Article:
Line Chart

Matplotlib Line Chart


Matplotlib is a library for making charts, which works very well with Jupyter Notebook. One of them is called a Line Chart. We've got a few examples ready to show you, so you can see what they look like and how they work:

  • simple line chart
  • line chart with numpy data
  • line chart with pandas data
  • an interactive line chart

If you need any information about Matplotlib check their docs: Matplotlib Docs (opens in a new tab).

All of code examples are availabe as Jupyter Notebooks in our GitHub repositiory:

Line Chart

Example with using only matplotlib package:

# import packages 
import matplotlib.pyplot as plt
# create data
x = [1, 2, 3, 4, 5]
y = [1.5, 5.3, 2.1, 6.2, 2.7]
# plot 
Simple matplotlib line chart.

Line Chart with Numpy Data

You can turn numpy data into line chart thanks to matplotlib library:

# import packages
import matplotlib.pyplot as plt
import numpy as np
# create data 
x = 1 + np.arange(8)
y = np.array([4.8, 5.5, 3.5, 6.6, 2.5, 4.6, 1.6, 3.9])
# plot 
Matplotlib line chart with numpy data.

Line Chart with Pandas Data

Display pandas data as a line chart created with matplotlib:

# import packages
import matplotlib.pyplot as plt
import pandas as pd
# create data 
df = pd.DataFrame(
        'count': [1,2,3,4,5,6,7,8], 
        'value': [1.5,4.8,3.0,8.1,1.9,3.8,2.2,7.1]
# plot 
plt.plot(df['count'], df['value'])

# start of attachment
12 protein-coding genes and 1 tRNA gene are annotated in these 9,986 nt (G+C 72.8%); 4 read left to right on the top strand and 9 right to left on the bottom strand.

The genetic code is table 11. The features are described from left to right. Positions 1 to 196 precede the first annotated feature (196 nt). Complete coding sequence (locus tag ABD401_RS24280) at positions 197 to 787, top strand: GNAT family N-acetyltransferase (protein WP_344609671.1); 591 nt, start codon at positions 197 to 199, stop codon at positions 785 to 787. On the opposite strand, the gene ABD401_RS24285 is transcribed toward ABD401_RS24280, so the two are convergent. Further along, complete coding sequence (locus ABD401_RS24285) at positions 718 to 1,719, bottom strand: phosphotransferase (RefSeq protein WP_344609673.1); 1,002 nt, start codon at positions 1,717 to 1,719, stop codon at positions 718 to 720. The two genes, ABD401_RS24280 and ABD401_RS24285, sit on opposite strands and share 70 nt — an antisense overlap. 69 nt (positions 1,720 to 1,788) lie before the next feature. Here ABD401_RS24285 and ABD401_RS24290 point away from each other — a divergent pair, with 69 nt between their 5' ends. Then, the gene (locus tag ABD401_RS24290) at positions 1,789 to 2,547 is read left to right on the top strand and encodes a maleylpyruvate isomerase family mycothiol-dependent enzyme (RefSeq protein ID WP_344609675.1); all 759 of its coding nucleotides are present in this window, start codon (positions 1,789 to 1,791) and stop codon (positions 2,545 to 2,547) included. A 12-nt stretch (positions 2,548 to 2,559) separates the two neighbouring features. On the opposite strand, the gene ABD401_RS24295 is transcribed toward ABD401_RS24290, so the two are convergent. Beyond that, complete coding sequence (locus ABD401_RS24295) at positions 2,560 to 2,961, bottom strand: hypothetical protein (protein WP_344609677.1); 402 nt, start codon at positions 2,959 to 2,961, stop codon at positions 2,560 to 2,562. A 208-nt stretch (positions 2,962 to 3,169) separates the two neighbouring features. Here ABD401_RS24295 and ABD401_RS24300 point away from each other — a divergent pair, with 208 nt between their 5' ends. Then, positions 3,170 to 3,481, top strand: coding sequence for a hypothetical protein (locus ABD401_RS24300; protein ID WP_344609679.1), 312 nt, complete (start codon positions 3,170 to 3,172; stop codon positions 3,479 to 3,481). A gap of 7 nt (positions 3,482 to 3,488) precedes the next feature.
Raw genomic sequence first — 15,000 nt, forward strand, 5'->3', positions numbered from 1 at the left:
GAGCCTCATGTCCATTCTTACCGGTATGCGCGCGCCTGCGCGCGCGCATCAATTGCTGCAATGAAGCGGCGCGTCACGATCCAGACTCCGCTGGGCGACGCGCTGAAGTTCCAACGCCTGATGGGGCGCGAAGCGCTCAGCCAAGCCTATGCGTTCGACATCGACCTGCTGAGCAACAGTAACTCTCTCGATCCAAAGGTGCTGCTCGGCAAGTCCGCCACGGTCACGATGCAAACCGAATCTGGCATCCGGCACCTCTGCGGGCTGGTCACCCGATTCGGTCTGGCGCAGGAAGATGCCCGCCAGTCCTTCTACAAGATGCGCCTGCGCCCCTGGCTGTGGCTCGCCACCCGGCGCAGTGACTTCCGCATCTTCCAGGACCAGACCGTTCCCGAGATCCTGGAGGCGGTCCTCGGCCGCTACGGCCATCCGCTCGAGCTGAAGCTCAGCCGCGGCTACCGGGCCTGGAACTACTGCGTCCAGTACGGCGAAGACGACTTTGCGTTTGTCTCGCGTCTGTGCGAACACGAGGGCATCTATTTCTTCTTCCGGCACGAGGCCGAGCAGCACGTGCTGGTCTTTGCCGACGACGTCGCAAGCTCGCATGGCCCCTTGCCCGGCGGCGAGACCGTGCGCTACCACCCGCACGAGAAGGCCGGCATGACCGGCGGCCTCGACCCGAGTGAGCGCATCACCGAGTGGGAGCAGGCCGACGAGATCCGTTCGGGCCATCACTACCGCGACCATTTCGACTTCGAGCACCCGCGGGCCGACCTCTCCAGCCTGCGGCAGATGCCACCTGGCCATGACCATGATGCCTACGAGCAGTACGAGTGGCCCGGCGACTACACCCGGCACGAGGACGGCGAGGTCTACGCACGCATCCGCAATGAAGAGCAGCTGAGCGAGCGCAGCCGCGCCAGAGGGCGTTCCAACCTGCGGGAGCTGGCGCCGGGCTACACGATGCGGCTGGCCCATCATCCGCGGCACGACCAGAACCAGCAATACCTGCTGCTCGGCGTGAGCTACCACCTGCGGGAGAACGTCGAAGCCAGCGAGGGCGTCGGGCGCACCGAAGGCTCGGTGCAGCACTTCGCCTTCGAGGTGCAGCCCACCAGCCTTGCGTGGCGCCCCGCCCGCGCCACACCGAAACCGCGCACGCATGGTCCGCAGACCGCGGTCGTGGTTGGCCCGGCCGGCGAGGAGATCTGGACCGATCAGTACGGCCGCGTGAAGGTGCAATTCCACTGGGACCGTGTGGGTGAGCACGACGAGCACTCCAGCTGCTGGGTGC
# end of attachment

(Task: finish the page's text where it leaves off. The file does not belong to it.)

Matplotlib line chart with pandas data.

Interactive Line Chart

Static charts are boring, what about creating an interactive line chart? It's possible with matplotlib and mercury packages. You can choose which data you want to display using mercury widgets. In this example we used Select (opens in a new tab):

# import packages
import matplotlib.pyplot as plt
import mercury as mr
# mercury widget
selection = mr.Select(value = "growing", choices = ["growing", "decreasing"], label = "Which trend?")
# create data 
x = [1,2,3,4,5,6,7,8,9,10]
up_y = [1, 2.2, 3.4, 4.1, 3.9, 4.5, 6.4, 8.4, 8.2, 10]
down_y = [10,9.1,8.7,6.1,5.2,6,4.9,4,3.1,1]
# plot
if selection.value == "growing":
    y = up_y
elif selection.value == "decreasing":
    y = down_y

Now, you can turn your Jupyter Notebook into Web App without additional code changes! Here is a video which presents how it will look:

Deploying Web App is very easy that you can do it in 3 steps:

Login to Mercury Cloud

If you don't have account, you can create it here: Mercury Cloud (opens in a new tab).

Create new site

Create new or use an existing site.

Upload your notebook

Upload the notebook with code.

Congrats! You just created your own Web App and you can share your Jupyter Notebooks with nontechnical users. If you need more information about deploying the Web App check Mercury Cloud Documentation (opens in a new tab).